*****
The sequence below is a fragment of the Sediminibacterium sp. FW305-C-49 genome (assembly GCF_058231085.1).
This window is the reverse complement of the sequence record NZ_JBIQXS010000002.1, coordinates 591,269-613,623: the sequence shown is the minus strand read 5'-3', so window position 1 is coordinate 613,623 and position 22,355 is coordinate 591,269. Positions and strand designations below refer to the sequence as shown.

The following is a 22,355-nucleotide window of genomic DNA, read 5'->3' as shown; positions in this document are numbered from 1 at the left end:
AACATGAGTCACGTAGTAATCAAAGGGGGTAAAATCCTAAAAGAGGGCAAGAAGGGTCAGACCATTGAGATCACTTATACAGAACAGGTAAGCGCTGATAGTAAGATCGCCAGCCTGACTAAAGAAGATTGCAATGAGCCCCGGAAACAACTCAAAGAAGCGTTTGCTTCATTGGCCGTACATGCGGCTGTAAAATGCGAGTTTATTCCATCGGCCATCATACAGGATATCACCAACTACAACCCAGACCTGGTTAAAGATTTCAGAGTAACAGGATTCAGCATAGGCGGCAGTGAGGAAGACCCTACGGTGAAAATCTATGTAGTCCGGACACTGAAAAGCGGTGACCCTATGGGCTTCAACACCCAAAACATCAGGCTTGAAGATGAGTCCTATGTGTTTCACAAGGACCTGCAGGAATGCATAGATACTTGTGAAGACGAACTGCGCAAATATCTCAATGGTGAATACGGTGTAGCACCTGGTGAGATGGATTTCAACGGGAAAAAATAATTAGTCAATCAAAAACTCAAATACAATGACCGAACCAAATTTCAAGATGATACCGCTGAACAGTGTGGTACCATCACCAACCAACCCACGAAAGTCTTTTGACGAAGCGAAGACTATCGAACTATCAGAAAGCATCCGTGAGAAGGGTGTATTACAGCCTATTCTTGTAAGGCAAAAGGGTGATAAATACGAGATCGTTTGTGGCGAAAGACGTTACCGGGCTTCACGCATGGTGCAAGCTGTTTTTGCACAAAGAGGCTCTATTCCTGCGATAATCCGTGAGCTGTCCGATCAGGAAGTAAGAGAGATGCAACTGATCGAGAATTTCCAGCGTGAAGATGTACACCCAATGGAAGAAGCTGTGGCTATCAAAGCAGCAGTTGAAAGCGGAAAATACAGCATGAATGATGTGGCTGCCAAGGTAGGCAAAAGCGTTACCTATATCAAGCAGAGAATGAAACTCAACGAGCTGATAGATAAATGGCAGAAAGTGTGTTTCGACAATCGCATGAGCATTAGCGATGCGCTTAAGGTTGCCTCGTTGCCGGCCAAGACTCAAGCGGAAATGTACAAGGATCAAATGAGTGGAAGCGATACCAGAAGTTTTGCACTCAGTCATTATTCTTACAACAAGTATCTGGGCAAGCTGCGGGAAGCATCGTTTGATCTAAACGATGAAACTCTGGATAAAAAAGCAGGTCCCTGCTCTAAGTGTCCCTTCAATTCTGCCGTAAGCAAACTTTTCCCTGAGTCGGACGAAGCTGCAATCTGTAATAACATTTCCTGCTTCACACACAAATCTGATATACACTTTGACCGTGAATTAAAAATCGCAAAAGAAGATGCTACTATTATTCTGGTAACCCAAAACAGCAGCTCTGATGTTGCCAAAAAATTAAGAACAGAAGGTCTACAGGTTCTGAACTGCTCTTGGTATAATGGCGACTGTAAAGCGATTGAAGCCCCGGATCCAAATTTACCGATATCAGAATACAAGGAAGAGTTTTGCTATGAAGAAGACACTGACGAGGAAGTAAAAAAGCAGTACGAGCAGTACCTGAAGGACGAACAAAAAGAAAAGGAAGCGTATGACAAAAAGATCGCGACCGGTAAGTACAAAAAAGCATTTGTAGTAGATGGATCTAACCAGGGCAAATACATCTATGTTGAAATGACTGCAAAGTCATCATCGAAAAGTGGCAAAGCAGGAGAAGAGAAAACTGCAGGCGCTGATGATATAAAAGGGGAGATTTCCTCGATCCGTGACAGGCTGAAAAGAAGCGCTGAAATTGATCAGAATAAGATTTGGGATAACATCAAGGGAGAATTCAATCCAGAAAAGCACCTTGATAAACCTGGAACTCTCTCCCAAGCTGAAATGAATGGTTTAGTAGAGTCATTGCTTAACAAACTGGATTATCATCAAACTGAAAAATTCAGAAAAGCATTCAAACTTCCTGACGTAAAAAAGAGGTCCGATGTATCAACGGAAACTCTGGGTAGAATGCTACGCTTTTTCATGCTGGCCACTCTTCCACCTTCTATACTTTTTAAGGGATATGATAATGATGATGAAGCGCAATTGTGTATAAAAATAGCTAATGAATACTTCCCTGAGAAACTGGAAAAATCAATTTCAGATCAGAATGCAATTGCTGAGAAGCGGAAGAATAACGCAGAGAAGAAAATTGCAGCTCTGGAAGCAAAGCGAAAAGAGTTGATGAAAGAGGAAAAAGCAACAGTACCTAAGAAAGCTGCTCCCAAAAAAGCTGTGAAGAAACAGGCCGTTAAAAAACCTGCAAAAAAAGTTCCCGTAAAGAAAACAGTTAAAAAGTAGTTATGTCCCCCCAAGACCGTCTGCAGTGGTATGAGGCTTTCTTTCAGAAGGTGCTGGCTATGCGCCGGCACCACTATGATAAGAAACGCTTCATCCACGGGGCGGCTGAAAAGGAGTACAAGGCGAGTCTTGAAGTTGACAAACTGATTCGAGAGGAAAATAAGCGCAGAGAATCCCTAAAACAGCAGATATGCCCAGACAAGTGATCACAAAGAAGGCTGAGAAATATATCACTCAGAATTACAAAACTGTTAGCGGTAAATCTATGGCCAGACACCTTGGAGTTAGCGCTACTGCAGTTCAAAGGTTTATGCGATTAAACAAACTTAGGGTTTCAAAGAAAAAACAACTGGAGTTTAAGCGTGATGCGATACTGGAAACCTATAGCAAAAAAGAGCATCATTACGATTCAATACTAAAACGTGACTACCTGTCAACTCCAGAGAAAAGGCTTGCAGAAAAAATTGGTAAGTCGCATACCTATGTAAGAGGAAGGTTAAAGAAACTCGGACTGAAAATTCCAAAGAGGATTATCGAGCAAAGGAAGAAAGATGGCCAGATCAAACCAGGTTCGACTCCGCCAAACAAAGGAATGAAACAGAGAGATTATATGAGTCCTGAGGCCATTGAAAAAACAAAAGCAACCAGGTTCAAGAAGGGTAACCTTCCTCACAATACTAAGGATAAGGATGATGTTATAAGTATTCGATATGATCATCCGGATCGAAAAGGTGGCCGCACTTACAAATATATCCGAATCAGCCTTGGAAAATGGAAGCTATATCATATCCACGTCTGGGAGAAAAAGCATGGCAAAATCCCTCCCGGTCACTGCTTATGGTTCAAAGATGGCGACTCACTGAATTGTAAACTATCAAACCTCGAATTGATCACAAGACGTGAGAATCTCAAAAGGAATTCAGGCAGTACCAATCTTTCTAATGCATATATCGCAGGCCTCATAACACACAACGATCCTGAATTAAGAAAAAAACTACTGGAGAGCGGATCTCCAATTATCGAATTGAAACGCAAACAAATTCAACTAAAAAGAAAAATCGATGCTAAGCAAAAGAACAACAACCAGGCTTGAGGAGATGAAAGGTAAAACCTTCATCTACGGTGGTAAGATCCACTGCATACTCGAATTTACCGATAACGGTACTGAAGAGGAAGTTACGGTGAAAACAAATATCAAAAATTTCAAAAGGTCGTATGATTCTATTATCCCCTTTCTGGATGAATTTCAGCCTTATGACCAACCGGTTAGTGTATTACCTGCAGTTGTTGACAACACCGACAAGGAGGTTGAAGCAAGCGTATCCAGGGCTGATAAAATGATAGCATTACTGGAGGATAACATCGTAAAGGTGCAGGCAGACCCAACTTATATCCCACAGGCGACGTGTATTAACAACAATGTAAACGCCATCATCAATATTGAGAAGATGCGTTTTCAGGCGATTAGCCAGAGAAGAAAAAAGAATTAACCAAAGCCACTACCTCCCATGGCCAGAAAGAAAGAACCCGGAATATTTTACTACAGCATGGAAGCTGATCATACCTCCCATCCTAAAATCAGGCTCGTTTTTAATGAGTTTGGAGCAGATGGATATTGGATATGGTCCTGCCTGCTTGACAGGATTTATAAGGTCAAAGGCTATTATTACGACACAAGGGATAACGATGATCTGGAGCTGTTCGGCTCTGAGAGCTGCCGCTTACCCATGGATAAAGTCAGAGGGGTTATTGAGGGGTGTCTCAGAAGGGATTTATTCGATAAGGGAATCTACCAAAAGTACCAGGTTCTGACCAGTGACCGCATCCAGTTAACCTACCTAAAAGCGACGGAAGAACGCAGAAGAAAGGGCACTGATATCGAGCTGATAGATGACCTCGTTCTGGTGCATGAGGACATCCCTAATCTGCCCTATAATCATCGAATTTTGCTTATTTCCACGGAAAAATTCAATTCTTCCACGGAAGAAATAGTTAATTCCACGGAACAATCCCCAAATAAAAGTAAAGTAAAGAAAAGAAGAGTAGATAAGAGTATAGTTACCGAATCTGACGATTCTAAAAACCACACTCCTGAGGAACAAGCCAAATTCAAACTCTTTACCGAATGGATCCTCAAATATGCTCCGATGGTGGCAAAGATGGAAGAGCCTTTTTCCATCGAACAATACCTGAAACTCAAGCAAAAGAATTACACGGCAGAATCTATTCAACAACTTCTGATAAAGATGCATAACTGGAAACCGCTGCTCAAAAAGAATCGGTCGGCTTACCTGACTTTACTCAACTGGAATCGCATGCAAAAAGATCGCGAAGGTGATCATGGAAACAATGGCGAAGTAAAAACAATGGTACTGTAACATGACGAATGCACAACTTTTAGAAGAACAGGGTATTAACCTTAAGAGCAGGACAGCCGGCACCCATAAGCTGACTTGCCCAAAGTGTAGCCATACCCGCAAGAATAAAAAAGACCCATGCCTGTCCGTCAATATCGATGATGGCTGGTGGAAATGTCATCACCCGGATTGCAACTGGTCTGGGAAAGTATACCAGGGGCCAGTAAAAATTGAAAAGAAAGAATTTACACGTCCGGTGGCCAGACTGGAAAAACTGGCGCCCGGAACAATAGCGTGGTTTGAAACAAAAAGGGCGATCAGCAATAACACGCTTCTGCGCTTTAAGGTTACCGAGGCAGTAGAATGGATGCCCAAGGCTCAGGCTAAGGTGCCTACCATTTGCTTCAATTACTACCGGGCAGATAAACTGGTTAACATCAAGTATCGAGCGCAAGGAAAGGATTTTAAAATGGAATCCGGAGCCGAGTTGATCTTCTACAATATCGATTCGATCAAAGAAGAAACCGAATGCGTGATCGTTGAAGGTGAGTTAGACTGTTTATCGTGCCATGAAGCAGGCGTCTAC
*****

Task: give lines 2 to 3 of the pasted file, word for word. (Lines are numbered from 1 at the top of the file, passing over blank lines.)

This window is the reverse complement of the sequence record NZ_JBIQXS010000002.1, coordinates 591,269-613,623: the sequence shown is the minus strand read 5'-3', so window position 1 is coordinate 613,623 and position 22,355 is coordinate 591,269. Positions and strand designations below refer to the sequence as shown.

The following is a 22,355-nucleotide window of genomic DNA, read 5'->3' as shown; positions in this document are numbered from 1 at the left end: